This post has been updated.

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When a handful of Logan Heights residents wanted to get involved in the neighborhood, they turned to the city’s process for updating community plans. But the planning jargon and the fact that a few property owners dominated the process turned them off.

Now neighbors have gotten together to bring a park to life, and they’re doing it with little help — or interference — from the city.

The park “will have a playhouse, small amphitheater for movie nights and tables to eat pupusas and tacos from nearby restaurants,” VOSD’s Andrew Keatts reports. “Organizers are aiming to finish in September, after 500 volunteers pitch in for six building days. That would mean the whole thing — concept, fundraising, planning, permitting and construction — could be done in just over a year.”

Keatts chronicles the history of the park effort, whose roots lie in an effort to beautify the area and clean up a junk-filled alley. Now, the park is on the way with temporary buildings that are cheaper and limit red tape too.

$100M Here, $100M There, Pretty Soon …

Join the thousands of VOSD Podcast listeners each week and listen to VOSD staff and local VIPs pore over the week’s local news. In the latest edition, our journalists mock the obtuse remark from the guy in charge of the mayor’s stadium advisory committee who asked, “Why would you spend $700 (million) when you can spend a few hundred million more and get a brand new facility?”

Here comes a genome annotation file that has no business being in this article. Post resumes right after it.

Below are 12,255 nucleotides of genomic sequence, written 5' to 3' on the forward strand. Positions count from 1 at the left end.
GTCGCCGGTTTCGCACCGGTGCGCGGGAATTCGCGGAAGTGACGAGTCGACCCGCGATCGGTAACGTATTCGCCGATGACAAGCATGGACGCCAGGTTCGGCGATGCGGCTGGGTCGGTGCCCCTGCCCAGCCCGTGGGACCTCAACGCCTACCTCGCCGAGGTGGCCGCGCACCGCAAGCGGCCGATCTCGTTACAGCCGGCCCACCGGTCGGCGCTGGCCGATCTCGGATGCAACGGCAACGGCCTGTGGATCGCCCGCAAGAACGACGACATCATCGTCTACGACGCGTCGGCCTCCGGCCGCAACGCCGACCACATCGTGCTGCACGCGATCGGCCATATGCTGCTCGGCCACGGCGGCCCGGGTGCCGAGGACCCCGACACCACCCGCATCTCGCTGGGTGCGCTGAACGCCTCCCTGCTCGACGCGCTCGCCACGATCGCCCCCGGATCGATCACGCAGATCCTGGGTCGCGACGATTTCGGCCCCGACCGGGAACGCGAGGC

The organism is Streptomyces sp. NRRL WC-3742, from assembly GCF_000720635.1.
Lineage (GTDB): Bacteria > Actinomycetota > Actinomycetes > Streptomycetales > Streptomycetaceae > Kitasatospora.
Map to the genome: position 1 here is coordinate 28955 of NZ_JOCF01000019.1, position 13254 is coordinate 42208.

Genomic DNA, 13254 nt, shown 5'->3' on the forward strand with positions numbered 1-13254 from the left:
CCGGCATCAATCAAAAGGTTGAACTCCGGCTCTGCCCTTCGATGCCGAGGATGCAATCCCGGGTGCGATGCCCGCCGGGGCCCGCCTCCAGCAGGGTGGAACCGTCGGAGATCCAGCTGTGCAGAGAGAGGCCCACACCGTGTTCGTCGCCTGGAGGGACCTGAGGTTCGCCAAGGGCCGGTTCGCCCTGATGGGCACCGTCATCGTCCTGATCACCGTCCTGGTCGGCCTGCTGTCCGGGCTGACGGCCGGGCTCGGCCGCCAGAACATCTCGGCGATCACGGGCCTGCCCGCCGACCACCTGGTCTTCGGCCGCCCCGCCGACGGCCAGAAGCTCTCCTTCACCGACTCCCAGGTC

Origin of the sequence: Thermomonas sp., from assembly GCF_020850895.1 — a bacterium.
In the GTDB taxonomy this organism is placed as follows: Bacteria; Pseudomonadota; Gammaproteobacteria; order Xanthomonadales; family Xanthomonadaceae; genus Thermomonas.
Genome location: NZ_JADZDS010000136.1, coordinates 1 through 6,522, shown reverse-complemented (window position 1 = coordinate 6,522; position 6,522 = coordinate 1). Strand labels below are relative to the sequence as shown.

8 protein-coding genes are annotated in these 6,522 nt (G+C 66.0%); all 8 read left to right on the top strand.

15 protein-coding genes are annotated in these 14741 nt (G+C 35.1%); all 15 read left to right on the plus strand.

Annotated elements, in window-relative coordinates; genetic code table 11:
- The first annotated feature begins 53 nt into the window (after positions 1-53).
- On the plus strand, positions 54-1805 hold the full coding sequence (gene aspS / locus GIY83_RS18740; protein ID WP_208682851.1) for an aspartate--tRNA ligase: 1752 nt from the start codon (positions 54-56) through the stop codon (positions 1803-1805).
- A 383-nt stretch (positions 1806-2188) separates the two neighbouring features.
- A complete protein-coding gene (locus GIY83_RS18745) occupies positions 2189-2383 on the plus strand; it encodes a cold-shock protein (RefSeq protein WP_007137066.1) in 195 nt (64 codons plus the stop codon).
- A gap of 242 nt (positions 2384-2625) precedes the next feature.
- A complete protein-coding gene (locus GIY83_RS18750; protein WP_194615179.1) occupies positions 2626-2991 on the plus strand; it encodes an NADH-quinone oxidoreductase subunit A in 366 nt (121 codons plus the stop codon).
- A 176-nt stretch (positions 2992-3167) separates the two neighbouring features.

Also up for discussion: The possible role for the county government (and county taxpayers) in bringing the stadium to life and thoughts from guest Bruce Reznik of the San Diego Housing Federation.

• Our handy rundown of the Chargers stadium drama tops our list of VOSD’s 10 most popular stories of the past week.

Death, Taxes Filner

Guess who refuses to go away? While the local intelligentsia still exchanges stories of ex-mayor sightings, Bob Filner hasn’t been in the public eye much since he resigned, even after his house arrest ended. But he has shown up for at least one deposition, and the U-T finds that five lawsuits against him are still pending. (One other one, with his former spokeswoman, was settled for $250,000. The late Peggy Shannon, who was humiliated by the mayor, accepted a public apology, putting the lie to Filner apologists who claimed his accusers were just out for money.)

In one case, an executive assistant said the mayor locked her in an office kitchen and demanded sex. Another, an advocate against domestic violence, said the mayor “kissed, massaged, groped, and made sexual advances and sexual comments” at an elementary school in 2013. There’s a federal lawsuit too involving two women you may remember: a nurse and a wounded Marine veteran who sought assistance from him.

About this case, the U-T writes, “the legal wrangling has grown particularly nasty over the past several months, with claims of attorney misconduct, obstructive behavior, disputes over discovery, and a renewed effort to have City Attorney Jan Goldsmith deposed.”

Water Wasters May Get Reprieve

One way to make people conserve water is to jack up prices per unit when they use more of it: Kind of like if they decided to fight obesity by charging you $4 for your first pint of Ben & Jerry’s and $8 for your second. (Nobody get this idea, please. Just forget it immediately.)